Metabolic resuscitation for sepsis is currently quite controversial. Marik et al. published a before-after study in 2017 describing the combination of hydrocortisone, ascorbate, and thiamine for septic shock. That study incited a media storm of surprising intensity. Currently, several multi-center RCTs are underway to answer this question more definitively. In the interim, some additional before/after trials may emerge. These studies likely won’t answer the question, but they may provide us with some clues about whether metabolic resuscitation is on the right track.
Imagine that you admit a patient with septic shock. You resuscitate the patient as best you can with inopressors, fluids, and antibiotics. An adequate blood pressure is achieved. A reasonable amount of fluid is administered. Despite all these measures, the urine output remains minimal. What should you do next?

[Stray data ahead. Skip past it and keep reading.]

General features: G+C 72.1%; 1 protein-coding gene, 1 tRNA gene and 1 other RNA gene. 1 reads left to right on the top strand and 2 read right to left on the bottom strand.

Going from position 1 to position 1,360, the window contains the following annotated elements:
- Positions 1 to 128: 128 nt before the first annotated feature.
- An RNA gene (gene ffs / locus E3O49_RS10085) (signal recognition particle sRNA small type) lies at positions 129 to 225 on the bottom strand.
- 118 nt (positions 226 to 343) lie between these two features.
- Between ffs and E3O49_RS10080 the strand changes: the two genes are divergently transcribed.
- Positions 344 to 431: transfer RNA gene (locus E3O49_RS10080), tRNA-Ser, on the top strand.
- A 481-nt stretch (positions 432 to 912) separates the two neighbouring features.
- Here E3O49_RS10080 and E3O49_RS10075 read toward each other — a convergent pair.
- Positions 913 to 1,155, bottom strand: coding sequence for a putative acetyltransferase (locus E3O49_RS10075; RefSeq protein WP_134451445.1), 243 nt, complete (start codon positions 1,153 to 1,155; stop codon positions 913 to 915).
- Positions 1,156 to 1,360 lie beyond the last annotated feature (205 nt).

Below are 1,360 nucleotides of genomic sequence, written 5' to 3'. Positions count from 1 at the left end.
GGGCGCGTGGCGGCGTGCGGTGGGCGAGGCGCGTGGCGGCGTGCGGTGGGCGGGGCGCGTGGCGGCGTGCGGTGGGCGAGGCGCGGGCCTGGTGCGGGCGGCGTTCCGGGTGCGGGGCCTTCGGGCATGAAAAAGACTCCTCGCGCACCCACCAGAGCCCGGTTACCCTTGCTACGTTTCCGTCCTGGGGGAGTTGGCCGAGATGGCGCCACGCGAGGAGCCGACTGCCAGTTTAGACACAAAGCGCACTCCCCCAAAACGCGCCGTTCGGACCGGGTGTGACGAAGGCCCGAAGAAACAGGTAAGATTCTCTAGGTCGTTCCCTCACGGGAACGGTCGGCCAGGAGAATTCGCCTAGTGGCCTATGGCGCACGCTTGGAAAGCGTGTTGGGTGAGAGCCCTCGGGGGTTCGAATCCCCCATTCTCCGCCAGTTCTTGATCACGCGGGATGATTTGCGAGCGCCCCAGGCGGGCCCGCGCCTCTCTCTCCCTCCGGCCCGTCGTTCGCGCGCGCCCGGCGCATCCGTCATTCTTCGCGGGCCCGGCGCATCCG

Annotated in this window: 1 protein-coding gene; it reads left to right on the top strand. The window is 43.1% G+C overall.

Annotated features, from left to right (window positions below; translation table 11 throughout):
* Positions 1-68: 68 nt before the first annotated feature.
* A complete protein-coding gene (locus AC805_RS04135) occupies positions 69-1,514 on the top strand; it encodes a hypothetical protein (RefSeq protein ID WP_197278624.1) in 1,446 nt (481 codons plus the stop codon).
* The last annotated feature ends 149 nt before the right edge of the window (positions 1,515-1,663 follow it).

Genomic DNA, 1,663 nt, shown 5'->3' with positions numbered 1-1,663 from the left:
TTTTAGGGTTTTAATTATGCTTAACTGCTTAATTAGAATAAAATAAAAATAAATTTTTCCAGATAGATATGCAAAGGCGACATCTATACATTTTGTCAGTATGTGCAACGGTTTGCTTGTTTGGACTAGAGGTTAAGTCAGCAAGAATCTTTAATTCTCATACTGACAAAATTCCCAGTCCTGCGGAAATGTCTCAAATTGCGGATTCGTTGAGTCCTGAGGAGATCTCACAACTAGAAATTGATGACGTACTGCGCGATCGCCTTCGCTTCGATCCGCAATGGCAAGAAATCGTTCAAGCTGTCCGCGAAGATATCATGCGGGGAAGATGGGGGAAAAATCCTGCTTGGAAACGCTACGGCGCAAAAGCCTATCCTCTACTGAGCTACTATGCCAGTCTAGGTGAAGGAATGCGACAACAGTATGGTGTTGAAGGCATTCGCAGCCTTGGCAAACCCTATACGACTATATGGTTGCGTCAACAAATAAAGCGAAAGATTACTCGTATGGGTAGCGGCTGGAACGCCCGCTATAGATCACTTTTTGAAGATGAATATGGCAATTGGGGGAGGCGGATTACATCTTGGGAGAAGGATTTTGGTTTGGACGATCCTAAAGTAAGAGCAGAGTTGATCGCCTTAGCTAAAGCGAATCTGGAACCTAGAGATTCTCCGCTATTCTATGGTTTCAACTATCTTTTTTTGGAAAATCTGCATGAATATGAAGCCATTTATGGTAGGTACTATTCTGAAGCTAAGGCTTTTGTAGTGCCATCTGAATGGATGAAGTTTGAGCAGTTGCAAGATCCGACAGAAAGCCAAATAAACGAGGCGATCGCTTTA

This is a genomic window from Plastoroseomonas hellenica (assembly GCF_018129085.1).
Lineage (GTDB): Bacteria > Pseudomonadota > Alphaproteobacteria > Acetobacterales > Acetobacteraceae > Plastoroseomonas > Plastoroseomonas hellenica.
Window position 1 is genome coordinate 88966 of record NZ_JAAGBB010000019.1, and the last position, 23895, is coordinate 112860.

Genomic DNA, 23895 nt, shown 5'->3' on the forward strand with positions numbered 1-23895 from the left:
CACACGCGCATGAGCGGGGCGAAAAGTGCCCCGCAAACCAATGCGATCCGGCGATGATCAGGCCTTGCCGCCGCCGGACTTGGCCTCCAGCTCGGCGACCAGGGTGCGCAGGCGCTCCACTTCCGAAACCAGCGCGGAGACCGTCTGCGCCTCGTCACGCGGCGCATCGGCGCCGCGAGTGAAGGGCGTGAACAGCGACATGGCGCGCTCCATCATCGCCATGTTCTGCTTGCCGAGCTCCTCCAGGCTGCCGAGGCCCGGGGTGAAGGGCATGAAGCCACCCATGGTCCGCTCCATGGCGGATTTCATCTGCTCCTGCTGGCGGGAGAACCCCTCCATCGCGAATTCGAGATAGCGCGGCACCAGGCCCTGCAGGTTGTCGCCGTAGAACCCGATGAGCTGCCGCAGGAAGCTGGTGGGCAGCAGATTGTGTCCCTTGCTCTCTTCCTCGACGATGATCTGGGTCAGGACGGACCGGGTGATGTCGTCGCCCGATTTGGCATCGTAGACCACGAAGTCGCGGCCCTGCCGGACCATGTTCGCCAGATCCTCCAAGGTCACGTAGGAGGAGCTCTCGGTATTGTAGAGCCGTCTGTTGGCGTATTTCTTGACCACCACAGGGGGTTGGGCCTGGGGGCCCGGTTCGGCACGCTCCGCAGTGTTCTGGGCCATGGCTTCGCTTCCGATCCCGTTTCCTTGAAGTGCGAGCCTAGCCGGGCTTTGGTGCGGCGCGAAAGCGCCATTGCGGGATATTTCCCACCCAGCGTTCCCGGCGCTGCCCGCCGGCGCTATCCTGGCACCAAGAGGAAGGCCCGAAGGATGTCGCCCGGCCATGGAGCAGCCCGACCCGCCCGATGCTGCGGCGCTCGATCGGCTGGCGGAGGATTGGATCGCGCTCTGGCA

A common approach to TdP is shown above. The initial episode is controlled with magnesium and perhaps defibrillation. The patient is sent to ICU for close observation. Usually the patient will be fine, but sometimes TdP does recur. Recurrence triggers second-tier therapies, often including overdrive pacing.
The use of bicarbonate is a source of eternal disagreement. Bicarbonate has a shameful history of being abused in situations where it’s unhelpful (e.g. cardiac arrest). This has impugned its reputation, giving it an aura of ignorance and failure. Consequently, bicarbonate is underutilized in some situations where it might actually help.
No high-quality evidence exists on fibrinogen monitoring in PE. Most practitioners don’t check fibrinogen levels for patients getting TPA for PE. This is a bit paradoxical, because fibrinogen is usually monitored in patients receiving catheter-directed thrombolysis – a procedure involving lower doses of TPA with a markedly lower risk of intracranial hemorrhage.